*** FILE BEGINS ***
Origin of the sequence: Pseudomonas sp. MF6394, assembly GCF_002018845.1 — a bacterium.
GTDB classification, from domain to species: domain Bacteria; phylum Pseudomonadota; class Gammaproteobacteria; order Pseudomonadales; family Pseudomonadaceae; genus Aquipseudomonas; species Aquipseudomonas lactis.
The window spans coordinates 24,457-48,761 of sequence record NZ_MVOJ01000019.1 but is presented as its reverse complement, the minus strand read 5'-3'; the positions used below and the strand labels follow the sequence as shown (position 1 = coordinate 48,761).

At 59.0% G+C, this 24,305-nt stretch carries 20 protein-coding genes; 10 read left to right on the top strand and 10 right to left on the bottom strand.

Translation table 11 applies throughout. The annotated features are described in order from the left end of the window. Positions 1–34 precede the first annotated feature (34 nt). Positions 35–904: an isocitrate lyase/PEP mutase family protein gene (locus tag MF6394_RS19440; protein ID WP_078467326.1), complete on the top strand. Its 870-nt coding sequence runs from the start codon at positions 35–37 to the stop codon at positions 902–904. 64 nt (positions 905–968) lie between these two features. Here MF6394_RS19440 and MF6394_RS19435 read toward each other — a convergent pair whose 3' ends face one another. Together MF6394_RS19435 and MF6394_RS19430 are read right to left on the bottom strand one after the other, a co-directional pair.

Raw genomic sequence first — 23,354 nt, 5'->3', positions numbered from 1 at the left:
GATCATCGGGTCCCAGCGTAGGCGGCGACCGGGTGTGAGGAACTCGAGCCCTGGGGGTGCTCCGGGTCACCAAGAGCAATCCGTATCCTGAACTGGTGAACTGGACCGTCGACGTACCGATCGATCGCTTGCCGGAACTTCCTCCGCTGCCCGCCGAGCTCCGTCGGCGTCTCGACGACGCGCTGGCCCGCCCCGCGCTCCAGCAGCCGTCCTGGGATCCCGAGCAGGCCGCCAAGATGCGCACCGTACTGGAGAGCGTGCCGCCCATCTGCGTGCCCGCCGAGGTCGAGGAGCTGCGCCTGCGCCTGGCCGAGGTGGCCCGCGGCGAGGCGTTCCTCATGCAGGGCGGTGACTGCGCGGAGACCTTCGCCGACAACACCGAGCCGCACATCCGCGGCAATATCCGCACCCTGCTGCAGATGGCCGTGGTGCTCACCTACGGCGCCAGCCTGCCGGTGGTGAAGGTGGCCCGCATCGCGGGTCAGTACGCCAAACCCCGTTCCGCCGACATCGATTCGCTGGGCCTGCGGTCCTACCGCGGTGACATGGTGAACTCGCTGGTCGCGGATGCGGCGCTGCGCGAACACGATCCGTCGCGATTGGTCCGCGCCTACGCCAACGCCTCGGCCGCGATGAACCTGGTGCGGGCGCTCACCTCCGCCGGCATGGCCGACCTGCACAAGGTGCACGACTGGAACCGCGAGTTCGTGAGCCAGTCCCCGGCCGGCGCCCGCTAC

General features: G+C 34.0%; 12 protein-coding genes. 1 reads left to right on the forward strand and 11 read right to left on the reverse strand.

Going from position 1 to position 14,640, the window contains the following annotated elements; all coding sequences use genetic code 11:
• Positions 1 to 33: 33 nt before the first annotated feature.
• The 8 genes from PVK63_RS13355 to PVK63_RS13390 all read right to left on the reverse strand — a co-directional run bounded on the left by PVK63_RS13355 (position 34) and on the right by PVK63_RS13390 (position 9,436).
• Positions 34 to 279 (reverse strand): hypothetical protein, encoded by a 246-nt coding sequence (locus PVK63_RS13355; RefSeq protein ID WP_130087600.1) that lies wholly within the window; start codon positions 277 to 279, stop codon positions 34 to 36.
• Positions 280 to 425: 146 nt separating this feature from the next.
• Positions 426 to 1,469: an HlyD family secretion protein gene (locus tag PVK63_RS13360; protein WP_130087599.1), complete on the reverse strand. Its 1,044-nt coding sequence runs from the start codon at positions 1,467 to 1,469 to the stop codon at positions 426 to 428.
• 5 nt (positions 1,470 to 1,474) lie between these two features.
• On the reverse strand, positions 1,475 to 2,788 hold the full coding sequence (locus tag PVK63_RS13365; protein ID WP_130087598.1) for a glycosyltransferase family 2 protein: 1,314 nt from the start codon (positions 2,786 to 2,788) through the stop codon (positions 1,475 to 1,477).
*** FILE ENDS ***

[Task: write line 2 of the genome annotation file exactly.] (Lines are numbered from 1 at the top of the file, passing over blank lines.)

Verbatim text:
GTDB classification, from domain to species: domain Bacteria; phylum Pseudomonadota; class Gammaproteobacteria; order Pseudomonadales; family Pseudomonadaceae; genus Aquipseudomonas; species Aquipseudomonas lactis.